I thought they’d never end…

Life is a fleeting thing. Even more so are the pleasant occasions and events we experience in life. As they say, what is here today is gone tomorrow. We often think tomorrow will never come, but what was tomorrow too quickly becomes today. And with the arrival of today, the pleasant occasions and events we experienced become just memories.

So it is with my life, as I’m sure it is with yours. In thinking back over my life, I can recall so many pleasant times, times I wish I could live over again. But alas, I can’t. As the tune goes, “The song has ended, but the memories linger on”. So, what follows is simply a few of my favorite memories. You probably have your own special, similar memories. I guess this is one musing I am writing more for my own enjoyment, so bear with me. If you prefer, you can bail out now.

My aunt, who was my mother’s sister and interesting enough was six months younger than me, always referred to me as “our John”. It was never my John or him; it was always “our John”. It was a term of endearment that others in the family used in referring to me. I liked it. I liked the idea that I was somehow special to everyone in the family. My aunt has been dead for several years now. I wish I could hear her call me “our John” one more time.

The memories of my Mom go on and on, but there was one that in looking back was quite funny. My Mom started smoking in her late 50s. She always said the doctor suggested she should do it. I still can remember her in her 80s lighting up a cigarette on the porch of the apartment at the ALF when I visited her. It was one of the small pleasures she had late in life. In truth I think she started smoking to replace her addiction to Coke and 3 Musketeers candy bars. At the time I used to chide her for her habits but now I simply smile in remembrance and wish I could see her light up just one more time.

I can still recall Sunday dinners at my Grandmothers, my mother’s mother. It wasn’t that large a crowd. Typically it consisted of my grand-parents, my parents, my two uncles, one aunt and me. I don’t recall what was said or specifically what was served, but the food was always good and the love that permeated those dinners made it all extra special.

My Uncle Al, my mother’s brother, seemed to me to be a musician extraordinaire whether with the piano or mandolin. I recognize now that he was proficient with neither. He said he secret with playing the piano was that he picked out the melody with his right hand and used his left hand to hit a key now and then. His favorite song was “Down Among The Sheltering Palms”. Little did I know I would be living among those sheltering palms. I wish he could join me for a day here in Florida among the sheltering palms so we could talk about life under the sheltering palms.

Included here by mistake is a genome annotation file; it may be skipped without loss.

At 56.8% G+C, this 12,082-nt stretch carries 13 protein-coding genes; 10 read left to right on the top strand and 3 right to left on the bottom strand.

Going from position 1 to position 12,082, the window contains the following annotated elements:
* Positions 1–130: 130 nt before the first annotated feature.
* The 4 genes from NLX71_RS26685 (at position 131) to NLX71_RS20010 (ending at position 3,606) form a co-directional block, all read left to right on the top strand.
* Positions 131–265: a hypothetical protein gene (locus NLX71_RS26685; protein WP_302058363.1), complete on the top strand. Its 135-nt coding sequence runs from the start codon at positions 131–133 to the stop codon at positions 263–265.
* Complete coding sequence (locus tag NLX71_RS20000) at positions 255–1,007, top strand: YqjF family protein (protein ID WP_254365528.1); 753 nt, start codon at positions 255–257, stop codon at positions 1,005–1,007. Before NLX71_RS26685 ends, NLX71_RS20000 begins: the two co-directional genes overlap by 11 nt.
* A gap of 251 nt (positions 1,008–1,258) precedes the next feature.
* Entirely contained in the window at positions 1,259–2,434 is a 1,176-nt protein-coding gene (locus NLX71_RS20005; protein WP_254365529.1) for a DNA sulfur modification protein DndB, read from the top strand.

My Dad and I use to play golf on those occasions when I was home visiting. We played on a local course that was carved from someone’s cow pasture. It mattered little since neither of us played that well. What was important is that we got to spend some time together. I can’t recall what we talked about, but that wasn’t important. What was important is that we were, as adults, able to spend a few hours together. I wish I could play one more round with Dad. He’d need not fear; my game hasn’t improved any.

I always enjoyed listening to my Uncle Bill, my mother’s brother, explain how to bake a cake or his fantastic chocolate pie. He was a first class baker who worked for many years in a local bakery. I still can see his hands moving as he explained how to handle pie dough. It always reminded me of the maestro conducting a symphony orchestra.

I use to marvel at my other grandmother, my Dad’s mother, making her breakfast. We lived in an apartment above her for several years when I was young, so I saw her daily. Perhaps what and how she made and ate breakfast was because she came from Sicily or maybe it had to do with her lack of teeth. In any case, she’d first make coffee by tossing a handful of coffee grounds in to a pot of water and letting it boil until it could get no darker. She’d then strain the coffee in to a bowl and add sugar and milk. Finally, she’d the take some of her homemade bread that was a few day old and hard, break it into the coffee, let it soak then eat it. For some reason I always enjoyed watching her munch on that caffeine laden breakfast. I have that same breakfast as a treat now and then, sans boiled coffee.

My Dad’s sister, Felicia aka Aunt Phil, was a hearty woman who, among other things, use to head up into the low mountains a few miles from our home. The purpose was to pick mushrooms. On several occasions she took me along. She knew her mushrooms – knew where to find them and which ones were edible. She always told me the “pinkies” were the best. She’d often direct me to a fallen tree or some other perfect place to find those mushrooms. I wish we could journey into those hills one more time, both for the companionship and also to collect those fresh mushrooms. Since I cook now, I’d especially enjoy them.

As I said, the memories go on and on but for now, these will suffice. They were some of the pleasant memories of people long gone that I wish I could relive. No doubt you have yours. For those younger than me, fear not. You may not realize it but you are collecting yours now. You will be able to enjoy them several years down the road.

© 2015

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